• cigarette — "tobacco in a thin roll wrapped with paper, intended to be smoked" — from "cigar"
  • halach uinic — "Mayan governor" — from Mayan halach uinic (true man)

from Q'eqchiEdit

  • kelep — "Guatemalan stinging ant Ectatomma tuberculatum" — Q'eqchi

from Yucatec MayaEdit

  • balché (or: balche) — "intoxicating drink made by soaking the bark of the leguminous tree Lonchocarpus violaceus in honey and water and fermenting it" — Yucatec Maya
  • cenote — "deep well, formed naturally by the collapse of surface limestone, exposing the groundwater underneath, into which the Maya cast sacrificial offerings" — Yucatec Maya ts'onot
  • shark — "scaleless, predatory fish of the superorder Selachimorpha" — probably from Yucatec Maya xoc

from Misumalpan languagesEdit

from MiskitoEdit

from Muskogean languagesEdit

from ChoctawEdit

  • appaloosa — "catfish" — shortening of "Appaloosa cat", named for the Appaloosa (Opelousa) tribe; the tribe's name is from Choctaw, the second element being losa (black) (not related to "appaloosa" meaning "horse")
  • bayou — "(in Louisiana, Mississippi, Texas and Arkansas, a) "slow-moving, often stagnant creek or river", "(in LA, NS, TX, AR, a) swamp, marshy (stagnant) body of water" — (Cajun French, from) Choctaw bayuk (creek)
  • bobbasheely — "good friend" (as a verb: "to hang out (with friends)") — Choctaw itibapishili (sibling, one who was nursed together with (someone))
  • bogue — "bayou, waterway" — (Cajun French, from) Choctaw bok (creek, stream)
  • okeh — (varient of "OK") — Choctaw okeh (it is so) (this is sometimes given as the etymology of "OK" itself, although this is doubtful)
  • sac-a-lait — "white crappie (Pomoxis annularis)" — (Cajun French, from) Choctaw sakli (trout)

from Creek (Muscogee)Edit

  • catawbasee the term's entry in the Catawba section
  • coontie — "either of two arrowroots, Zamia integrifolia or Zamia floridana", "flour produced (by Seminoles) from the starch of these plants" — Creek (Muscogee)
  • sofkee (also: sofkey) — "grits" — Creek osafke (corn gruel)
  • tupelo — "any of several trees of the genus Nyssa, especially Nyssa aquatica, which grow in swampy regions on the eastern, southern and midwestern United States" — Creek (Muscogee)
  • wahoo — "winged elm (Ulmus alata)" — Creek *uhawhu

from Na-Dene languagesEdit

from Athabaskan languagesEdit

  • hogan — "(Navajo) dwelling, constructed of branches covered with mud" — Navajo (in the Apachean family) hooghan (dwelling, house)
  • quinzhee (or: quinzee) — "temporary shelter made by hollowing out a pile of settled snow" — Slavey (in the North Athabaskan family) kóézhii (in the shelter) (compare "igloo")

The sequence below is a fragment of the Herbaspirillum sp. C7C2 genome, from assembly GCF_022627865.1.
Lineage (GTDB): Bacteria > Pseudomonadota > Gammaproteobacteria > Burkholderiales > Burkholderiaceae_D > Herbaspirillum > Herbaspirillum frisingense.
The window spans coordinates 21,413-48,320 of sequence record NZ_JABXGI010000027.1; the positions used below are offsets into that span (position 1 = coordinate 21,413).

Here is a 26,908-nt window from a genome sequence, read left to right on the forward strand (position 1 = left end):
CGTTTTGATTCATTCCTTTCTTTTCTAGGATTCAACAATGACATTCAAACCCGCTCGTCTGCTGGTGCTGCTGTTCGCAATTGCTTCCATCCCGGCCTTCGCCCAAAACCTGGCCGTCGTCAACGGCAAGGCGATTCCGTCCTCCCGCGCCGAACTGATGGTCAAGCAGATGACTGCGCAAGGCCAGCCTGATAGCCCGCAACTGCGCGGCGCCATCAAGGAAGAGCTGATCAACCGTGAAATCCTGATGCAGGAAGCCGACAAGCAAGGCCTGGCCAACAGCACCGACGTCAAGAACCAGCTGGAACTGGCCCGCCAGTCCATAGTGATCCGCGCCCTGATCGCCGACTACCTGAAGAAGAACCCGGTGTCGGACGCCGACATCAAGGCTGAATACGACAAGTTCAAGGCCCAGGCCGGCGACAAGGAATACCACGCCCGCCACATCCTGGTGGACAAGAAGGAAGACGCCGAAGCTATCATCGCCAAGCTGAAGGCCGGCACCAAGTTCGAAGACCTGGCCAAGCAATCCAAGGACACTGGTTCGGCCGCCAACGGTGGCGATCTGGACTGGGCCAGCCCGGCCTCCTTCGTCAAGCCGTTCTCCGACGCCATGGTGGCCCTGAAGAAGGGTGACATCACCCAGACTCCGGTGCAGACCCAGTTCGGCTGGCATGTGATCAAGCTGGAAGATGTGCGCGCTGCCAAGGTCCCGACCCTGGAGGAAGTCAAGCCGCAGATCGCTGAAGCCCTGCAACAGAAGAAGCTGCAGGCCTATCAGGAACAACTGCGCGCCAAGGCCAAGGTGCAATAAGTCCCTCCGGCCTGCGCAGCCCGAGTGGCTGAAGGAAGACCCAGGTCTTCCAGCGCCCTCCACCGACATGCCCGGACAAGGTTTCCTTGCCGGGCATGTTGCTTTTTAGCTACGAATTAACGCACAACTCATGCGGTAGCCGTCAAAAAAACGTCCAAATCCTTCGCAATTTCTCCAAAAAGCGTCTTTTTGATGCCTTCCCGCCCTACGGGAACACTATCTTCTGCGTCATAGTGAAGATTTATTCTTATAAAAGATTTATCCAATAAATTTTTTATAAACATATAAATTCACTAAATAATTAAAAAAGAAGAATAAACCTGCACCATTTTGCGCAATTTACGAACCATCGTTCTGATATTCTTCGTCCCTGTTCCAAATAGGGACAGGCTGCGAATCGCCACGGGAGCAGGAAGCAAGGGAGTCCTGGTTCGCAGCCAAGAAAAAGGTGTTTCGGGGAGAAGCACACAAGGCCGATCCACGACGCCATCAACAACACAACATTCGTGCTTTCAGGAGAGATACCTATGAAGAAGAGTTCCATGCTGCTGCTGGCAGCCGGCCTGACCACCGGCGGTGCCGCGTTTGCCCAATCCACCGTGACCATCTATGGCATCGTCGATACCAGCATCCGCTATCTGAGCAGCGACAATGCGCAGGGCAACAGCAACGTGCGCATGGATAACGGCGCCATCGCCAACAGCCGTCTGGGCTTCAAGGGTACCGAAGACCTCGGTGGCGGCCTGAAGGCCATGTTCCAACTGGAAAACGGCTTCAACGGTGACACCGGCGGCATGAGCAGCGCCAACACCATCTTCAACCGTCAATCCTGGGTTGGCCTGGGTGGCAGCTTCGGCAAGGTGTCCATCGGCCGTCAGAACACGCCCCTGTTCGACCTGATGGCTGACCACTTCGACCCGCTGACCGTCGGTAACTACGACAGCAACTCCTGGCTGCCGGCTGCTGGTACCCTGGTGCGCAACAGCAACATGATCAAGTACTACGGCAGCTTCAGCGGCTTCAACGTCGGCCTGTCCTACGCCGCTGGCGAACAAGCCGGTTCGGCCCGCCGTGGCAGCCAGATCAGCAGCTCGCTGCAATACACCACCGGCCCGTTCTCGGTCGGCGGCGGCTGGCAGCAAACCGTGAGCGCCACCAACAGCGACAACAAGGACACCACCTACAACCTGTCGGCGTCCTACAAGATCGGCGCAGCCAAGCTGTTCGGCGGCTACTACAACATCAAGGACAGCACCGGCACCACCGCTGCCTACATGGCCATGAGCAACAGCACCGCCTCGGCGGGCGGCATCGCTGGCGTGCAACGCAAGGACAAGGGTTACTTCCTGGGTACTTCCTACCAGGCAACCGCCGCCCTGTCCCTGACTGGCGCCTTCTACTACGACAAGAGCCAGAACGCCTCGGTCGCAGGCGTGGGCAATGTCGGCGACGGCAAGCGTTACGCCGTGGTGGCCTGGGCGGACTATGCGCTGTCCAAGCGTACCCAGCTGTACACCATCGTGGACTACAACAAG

from TlingitEdit

  • hooch (also: hootch) — "(cheap) alcohol, liquor, whiskey" — shortening of "Hoochinoo", name of a specific alcohol, from the name of the tribe which produced it, said to be from Tlingit Hutsnuwu (grizzly bear fort)

from Penutian languagesEdit

(this is a hypothetical grouping used here only for convenience)

from Plateau Penutian languagesEdit

from Utian languagesEdit

from PurepechaEdit

  • huarache — "particular (Mexican) kind of sandal", "food similar in shape to that sandal, consisting of salsa, potato, meat and cheese atop a fried masa (dough) base" — Purepecha kwarachi (sandal)

from Salishan languagesEdit

from HalkomelemEdit

  • coho (coho salmon) — "anadromus and semelparous salmon, Oncorhynchus kisutch, found in the coastal regions of the northern Pacific Ocean, used as a symbol by several Native American tribes" — Halkomelem kʷexʷeθ
  • sasquatch — "mythical large hairy humanoid", "any very hairy person" — Halkomelem sásq'ets
  • sockeye — "Onchorynchus nerka, a small salmon", "the edible red flesh of this fish" — Halkomelem sθeqey, probably meaning red fish

from Lower ChehalisEdit

from LushootseedEdit

from ShuswapEdit

  • kokanee — "lacustrine sockeye (that is, a land-locked one, one found in lakes and not in the ocean)" — Shuswap keknǽxʷ

from Siouan–Catawban languagesEdit

from Siouan (proper) languagesEdit

  • ohunkakan — "traditional Sioux evening stories" — Lakota ohúŋkakaŋ (myth, story of the distant (mythic) past)
  • tipi, teepee — "cone-shaped tent-like Native American dwelling used in the Great Plains" — Lakota thípi (house)
  • wahoo — "Euonymus atropurpureus, a burning bush" — from a Dakota word, the first element of which is cognate to Lakota waŋ (arrow)

from CatawbaEdit

  • catawba (some senses erroneously also: catalpa) — "reddish American desert grape", "Rhododendron catawbiense rhododendron", "any tree of the genus Catalpa" — Catawba catawba (catawba tree, the totem of the Catawba tribe) (sometimes alternatively said to derive from a Creek word like katałpa)
  • yaupon — "Ilex vomitoria, an evergreen holly shrub with white flowers and red or yellow berries, found in the southeastern United States" — Catawba yąpą, from (wood, tree) (leaf)